After an extra-inning heartbreaker to start off the tournament against Chinese Taipei, a tough loss to Korea, an epic ninth-inning comeback over Italy and two dominant wins against Australia and Nicaragua, Cerantola and his teammates have experienced almost everything international baseball has to offer, and have been forced to adjust quickly to the learning curve.

“I’ve learned that in international baseball, every team can beat any team at this point,” Cerantola said. “Even [Wednesday], we kind of let Nicaragua come in a little bit, and it was a game at one point. So every team can beat any other team on any given day, it’s just a matter of going out there and playing your heart out.”

Throughout the last year with the national squad, the Great Lake Canadians hurler and Mississippi State commit has been preparing for the World Cup, using outings against professionals to get ready to pitch on the highest international stage, and continuing to learn and get better the entire time.

“The junior team has been a great opportunity to get to face professional batters, and to get to learn really how to pitch against those kind of batters,” Cerantola said. “It’s completely different than being at home, playing against other high school players. You really have to bring out that third pitch and learn how to locate. If you don’t locate, the mistakes are bigger. But it’s been fun.”

As the fun turns into intense competition, the Canadian squad is confident in the progress Cerantola has made and what he can bring to the table as it looks to continue moving forward.

“He’s grown a lot,” said Greg Hamilton, Baseball Canada’s director of national teams. “He’s got some gifts, obviously. You can’t take credit for teaching some of the things he brings to the table. I don’t think any of us can or should. He’s got size, he’s got an easy arm, he’s got great plane, and he spins the breaking ball.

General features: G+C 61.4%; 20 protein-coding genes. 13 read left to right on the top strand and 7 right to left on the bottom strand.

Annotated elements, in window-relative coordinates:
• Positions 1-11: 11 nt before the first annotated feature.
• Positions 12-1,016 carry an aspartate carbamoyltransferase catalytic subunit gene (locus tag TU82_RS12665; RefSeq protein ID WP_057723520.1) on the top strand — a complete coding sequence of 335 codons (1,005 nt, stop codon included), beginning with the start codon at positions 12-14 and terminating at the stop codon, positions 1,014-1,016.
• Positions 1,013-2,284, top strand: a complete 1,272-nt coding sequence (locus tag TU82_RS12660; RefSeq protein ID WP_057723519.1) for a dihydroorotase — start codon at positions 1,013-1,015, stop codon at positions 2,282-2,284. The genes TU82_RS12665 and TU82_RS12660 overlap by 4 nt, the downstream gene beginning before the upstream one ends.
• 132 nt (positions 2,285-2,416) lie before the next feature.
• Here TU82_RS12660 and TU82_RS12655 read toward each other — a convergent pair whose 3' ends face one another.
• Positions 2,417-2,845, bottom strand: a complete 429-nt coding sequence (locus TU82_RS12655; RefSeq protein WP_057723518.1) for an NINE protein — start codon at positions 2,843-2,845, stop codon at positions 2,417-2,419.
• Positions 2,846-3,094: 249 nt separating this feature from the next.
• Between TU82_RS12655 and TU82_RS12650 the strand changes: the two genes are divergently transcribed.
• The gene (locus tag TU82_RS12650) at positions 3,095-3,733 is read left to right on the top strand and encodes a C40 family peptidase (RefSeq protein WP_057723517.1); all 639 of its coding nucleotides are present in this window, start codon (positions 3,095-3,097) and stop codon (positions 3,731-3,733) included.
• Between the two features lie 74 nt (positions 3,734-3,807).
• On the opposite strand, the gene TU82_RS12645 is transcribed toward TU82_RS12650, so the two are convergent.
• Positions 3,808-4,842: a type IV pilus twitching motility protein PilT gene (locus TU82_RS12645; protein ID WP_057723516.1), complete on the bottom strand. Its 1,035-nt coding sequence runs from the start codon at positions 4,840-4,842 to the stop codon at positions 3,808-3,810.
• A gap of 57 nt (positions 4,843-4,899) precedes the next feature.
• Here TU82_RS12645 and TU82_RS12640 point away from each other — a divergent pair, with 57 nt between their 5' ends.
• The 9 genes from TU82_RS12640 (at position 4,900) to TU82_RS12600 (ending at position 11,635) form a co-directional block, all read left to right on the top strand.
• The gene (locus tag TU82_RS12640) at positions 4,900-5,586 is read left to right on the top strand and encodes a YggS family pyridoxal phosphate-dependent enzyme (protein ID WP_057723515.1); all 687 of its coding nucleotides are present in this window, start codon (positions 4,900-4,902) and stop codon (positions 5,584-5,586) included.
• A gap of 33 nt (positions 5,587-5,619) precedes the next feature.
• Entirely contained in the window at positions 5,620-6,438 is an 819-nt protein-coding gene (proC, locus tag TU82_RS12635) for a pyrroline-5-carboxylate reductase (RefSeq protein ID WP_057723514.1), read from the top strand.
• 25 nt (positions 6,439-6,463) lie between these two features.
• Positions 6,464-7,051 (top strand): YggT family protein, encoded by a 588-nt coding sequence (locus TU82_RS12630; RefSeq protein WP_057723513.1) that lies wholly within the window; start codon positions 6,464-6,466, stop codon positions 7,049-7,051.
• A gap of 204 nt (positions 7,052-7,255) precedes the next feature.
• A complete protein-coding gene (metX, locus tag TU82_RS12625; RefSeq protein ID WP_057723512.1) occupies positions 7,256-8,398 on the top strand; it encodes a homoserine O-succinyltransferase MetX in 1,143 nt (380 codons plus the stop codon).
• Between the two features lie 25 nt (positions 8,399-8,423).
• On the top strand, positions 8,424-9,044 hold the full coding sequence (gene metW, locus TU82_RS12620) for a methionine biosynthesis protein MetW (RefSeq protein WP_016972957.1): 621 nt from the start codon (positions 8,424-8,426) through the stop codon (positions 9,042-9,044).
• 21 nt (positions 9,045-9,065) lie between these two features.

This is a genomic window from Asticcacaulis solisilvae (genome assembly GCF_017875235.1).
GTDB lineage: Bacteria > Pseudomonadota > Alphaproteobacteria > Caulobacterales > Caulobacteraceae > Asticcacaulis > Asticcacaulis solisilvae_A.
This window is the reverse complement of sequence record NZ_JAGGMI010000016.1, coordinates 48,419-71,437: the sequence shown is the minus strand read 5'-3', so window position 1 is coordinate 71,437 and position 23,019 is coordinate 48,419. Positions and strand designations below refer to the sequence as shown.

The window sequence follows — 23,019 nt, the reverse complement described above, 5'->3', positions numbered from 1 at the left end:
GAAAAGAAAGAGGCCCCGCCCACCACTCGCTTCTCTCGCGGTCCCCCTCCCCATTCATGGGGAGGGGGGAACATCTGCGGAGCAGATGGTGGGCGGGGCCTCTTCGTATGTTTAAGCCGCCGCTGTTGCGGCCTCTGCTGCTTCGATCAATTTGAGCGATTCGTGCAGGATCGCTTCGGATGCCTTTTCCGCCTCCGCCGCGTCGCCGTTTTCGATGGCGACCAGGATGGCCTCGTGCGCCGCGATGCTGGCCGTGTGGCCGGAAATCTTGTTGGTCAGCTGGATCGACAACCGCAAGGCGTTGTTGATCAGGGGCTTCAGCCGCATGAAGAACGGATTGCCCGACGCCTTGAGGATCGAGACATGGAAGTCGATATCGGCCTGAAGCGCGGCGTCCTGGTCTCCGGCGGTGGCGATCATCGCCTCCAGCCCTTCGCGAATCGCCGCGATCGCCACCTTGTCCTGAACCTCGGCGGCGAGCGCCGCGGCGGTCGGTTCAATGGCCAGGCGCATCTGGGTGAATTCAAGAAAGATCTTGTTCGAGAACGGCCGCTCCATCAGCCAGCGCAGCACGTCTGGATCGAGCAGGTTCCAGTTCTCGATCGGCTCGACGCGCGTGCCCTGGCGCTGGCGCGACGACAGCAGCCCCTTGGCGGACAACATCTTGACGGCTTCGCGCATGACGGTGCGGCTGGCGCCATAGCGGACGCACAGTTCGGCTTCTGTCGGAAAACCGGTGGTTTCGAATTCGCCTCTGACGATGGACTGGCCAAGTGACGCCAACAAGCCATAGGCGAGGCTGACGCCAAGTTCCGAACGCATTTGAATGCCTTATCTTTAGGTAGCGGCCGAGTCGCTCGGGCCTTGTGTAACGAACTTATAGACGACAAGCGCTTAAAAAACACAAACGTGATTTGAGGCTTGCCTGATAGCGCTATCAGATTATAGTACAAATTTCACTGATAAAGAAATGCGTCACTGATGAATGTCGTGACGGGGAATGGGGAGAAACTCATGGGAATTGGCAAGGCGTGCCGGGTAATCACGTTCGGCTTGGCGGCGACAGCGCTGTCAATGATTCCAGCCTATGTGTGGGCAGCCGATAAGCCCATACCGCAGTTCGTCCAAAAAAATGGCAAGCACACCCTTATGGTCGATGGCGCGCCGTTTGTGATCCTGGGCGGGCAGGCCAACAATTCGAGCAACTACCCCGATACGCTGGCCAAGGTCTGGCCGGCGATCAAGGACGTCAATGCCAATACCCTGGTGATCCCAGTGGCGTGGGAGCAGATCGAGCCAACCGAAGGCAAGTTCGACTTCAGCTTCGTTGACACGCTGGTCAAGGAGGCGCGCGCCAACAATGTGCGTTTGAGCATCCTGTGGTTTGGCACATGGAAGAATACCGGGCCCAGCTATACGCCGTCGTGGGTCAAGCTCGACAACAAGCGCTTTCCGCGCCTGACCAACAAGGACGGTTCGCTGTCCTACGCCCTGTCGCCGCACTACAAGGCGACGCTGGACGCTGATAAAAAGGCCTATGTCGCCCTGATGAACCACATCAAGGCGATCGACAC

“It’s just a matter of growing into that understanding and realization of the talent he has, and not getting too caught up in being in a hurry for all that to come together, and making changes rapidly…He’s got the makings of everything you’re looking for in a real, legitimate arm, so he’s got a chance to be really good.”

Already the greatest experience the former hockey player has ever had in baseball, Cerantola is hoping to keep riding that wave into the super round and beyond.

“This is incredible,” he said. “Just the fact that you’re playing international baseball against the best of other countries, and that you’re at home at the same time, it’s just amazing.

“This is the best thing I’ve ever done. It’s everything from the games – the games are always intense – everyone’s in it, everyone’s playing to win, the guys are awesome, we all have the same goal in mind, and that’s to win the gold medal, and the crowd has been awesome as well.”

Alexis Brudnicki

Baseball has been a part of Alexis' life since her parents took her brother to sign up for Eager Beaver Baseball in London. Alexis wanted to play and asked to sign up, too. Alexis played ball until the boys were all twice her size and then switched to competitive fastball. Her first job was as an umpire for rookies with the EBBA and since then Alexis has completed her education with an undergraduate degree from the University of Western Ontario and graduate studies in Sports Journalism at Centennial College